Play Goes Well Without Actors

NEW YORK – An already popular Broadway production of Gerbils! goes remarkably well without actors. After a nearly sold out first week of performances, the producers saw an unprecedented opportunity to remove the actors from the story entirely.

“It’s a much better show without actors,” said a spokesperson of Caravan Inc, the production company. “And we love actors, don’t get us wrong.”

Caravan Inc, known for a string of Broadway hits such as Salamanders! Emus! Birds of Prey! paid off the actors’ union contracts, but kept ticket sales open. 

“It was a risk, we know. But it was a financial risk we were happy to take.”

Once word got out the curtain would rise, but without actors, the show sold out within an hour.

One enthusiastic patron said after seeing the actor-less production, “Who needs actors?”

(It is the opinion of this journalist that the stage manager who took control of rehearsals and led the production to its regular opening date might be in cahoots with the producers. This is unconfirmed.)

The originally scheduled closing date of Gerbils! has been pushed back to accommodate the demand in tickets.

by Dan Plighter

Stage Manager Takes Control

MILWAUKEE – A stage manager for a small theater company in Milwaukee recently took complete control over rehearsals, usurping the director’s position entirely.

The stage manager, Kiera, said in a statement, “We were constantly talking about other things. No one would have rehearsed if I didn’t make them.” Following the change of guard, Kiera forced the actors to say their lines and follow the agreed on staging in a timely manner.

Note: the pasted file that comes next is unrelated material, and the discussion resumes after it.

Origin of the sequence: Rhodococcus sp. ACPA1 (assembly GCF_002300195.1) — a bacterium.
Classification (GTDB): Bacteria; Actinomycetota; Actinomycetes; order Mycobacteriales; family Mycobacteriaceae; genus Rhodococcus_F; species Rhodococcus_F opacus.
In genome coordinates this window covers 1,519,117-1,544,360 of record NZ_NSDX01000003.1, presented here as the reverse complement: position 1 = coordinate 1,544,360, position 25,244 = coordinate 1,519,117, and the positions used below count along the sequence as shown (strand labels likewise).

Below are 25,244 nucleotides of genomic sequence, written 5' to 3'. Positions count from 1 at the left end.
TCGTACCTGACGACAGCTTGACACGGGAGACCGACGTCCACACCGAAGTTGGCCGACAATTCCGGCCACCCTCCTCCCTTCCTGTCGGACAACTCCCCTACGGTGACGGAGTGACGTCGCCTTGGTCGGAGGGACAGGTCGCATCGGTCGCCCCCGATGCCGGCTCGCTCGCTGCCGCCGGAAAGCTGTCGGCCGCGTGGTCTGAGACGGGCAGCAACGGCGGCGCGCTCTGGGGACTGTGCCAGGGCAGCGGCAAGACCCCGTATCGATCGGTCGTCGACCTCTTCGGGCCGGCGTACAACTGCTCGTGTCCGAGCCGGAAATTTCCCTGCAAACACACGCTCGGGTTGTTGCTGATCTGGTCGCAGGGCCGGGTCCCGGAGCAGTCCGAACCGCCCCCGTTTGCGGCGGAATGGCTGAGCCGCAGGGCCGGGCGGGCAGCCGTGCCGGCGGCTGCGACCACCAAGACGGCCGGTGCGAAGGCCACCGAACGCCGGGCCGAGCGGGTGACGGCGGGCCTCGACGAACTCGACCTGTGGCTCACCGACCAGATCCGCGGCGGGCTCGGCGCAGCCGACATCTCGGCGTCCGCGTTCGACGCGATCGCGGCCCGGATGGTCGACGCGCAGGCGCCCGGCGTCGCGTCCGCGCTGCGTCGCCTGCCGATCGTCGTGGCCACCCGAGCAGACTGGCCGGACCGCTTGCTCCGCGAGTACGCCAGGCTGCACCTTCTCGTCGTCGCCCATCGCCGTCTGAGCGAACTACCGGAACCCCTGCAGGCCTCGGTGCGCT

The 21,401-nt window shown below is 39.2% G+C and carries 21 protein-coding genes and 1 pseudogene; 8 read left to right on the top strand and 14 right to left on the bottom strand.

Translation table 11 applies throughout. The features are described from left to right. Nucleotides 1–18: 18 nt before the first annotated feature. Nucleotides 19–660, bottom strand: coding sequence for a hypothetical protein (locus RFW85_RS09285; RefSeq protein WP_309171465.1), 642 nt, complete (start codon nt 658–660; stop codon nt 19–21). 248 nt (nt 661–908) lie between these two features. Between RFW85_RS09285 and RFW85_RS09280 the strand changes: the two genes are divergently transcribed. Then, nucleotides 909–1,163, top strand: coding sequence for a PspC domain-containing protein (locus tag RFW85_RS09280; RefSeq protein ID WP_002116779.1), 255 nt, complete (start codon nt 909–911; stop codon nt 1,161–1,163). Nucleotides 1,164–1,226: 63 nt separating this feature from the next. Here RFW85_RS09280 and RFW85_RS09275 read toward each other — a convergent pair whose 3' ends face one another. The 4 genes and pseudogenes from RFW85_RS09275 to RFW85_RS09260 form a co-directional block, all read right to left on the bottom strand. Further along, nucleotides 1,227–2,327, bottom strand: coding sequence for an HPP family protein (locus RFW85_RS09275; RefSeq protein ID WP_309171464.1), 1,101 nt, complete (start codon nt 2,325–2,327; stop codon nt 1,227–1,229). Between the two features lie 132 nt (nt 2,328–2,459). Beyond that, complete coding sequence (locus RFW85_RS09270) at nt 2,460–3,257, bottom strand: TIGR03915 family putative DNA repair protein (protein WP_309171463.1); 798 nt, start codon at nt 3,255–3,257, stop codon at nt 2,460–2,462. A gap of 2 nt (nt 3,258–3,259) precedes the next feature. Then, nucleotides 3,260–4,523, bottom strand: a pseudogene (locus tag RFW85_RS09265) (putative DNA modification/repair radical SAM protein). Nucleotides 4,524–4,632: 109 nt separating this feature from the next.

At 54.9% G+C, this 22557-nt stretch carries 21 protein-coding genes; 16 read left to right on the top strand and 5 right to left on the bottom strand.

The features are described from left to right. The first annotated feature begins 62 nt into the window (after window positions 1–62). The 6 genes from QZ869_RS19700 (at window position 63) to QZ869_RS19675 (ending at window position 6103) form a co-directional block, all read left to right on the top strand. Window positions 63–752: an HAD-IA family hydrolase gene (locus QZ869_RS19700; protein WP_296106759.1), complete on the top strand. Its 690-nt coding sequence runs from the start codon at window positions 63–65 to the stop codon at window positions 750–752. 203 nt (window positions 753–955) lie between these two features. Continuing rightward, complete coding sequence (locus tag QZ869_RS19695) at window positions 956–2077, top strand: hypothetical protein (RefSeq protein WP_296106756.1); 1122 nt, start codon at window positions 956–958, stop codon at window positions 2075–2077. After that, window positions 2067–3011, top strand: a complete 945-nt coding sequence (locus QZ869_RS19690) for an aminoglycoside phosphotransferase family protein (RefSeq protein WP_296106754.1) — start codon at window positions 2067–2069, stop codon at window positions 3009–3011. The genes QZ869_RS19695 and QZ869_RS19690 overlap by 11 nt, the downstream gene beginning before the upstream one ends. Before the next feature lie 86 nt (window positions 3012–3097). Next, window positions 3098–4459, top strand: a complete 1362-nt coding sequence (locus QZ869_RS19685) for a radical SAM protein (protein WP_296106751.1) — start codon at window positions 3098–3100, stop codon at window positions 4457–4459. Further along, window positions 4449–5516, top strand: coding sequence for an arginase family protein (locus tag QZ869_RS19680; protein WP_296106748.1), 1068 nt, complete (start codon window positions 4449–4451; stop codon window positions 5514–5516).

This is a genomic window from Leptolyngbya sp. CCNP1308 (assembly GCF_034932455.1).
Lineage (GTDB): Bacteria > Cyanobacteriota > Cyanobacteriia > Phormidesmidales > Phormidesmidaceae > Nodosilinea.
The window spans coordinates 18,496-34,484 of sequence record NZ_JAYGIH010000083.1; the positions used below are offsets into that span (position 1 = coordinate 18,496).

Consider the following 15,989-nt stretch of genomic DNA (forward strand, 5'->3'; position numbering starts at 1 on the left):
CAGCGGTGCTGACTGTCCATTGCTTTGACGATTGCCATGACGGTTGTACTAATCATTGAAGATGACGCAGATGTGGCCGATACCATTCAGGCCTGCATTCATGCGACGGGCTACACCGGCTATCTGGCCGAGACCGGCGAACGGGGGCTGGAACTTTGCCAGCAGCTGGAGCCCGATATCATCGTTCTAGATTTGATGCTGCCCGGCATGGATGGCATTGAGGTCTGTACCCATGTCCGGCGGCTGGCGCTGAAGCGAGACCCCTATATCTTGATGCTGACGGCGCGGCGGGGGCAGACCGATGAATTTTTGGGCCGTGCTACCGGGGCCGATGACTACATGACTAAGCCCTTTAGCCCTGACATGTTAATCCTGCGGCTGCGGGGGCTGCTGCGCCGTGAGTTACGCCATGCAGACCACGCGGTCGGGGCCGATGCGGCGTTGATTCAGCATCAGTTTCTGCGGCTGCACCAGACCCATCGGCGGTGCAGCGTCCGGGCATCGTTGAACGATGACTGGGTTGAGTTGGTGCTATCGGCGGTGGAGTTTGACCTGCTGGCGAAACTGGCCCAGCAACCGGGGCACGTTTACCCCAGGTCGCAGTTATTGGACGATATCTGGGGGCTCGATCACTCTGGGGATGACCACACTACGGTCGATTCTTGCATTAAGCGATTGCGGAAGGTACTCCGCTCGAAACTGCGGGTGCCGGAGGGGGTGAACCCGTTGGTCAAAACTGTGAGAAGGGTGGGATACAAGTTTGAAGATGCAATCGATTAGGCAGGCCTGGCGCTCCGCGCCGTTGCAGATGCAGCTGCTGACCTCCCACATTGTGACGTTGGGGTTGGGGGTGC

“I didn’t notice,” said one of the actors. “And there was still coffee in the green room.”

But the director was gobsmacked. “The stage manager usually runs the show, but not before opening. This was unheard of.”

An actor who has reportedly been in the business for over thirty years said, “I’ve seen a lot [of stage managers] try. I’ve never seen one actually do it. It was really something.”

The director watched helplessly as rehearsals continued, transitioned into tech rehearsals, and then opened to fair reviews.

“We opened on time. We were prepared,” said Kiera. Critics, however, were skeptical, and protests outside posited the idea that if they opened on the same day as planned before the coup, then why the takeover?

Others have shown their support by attending the performance early, ready to be seated the moment the house opens. The house manager says she’s never seen anything like it. “We could even start the show early each night, get it over with, and then go home.”

“I can’t speak to the quality of the performances,” said Kiera, “but the show runs on time, it’s consistent, the actors do what they’re told. That’s good theater.”

Throughout the process, all union actors still received their union breaks.

by Dan Plighter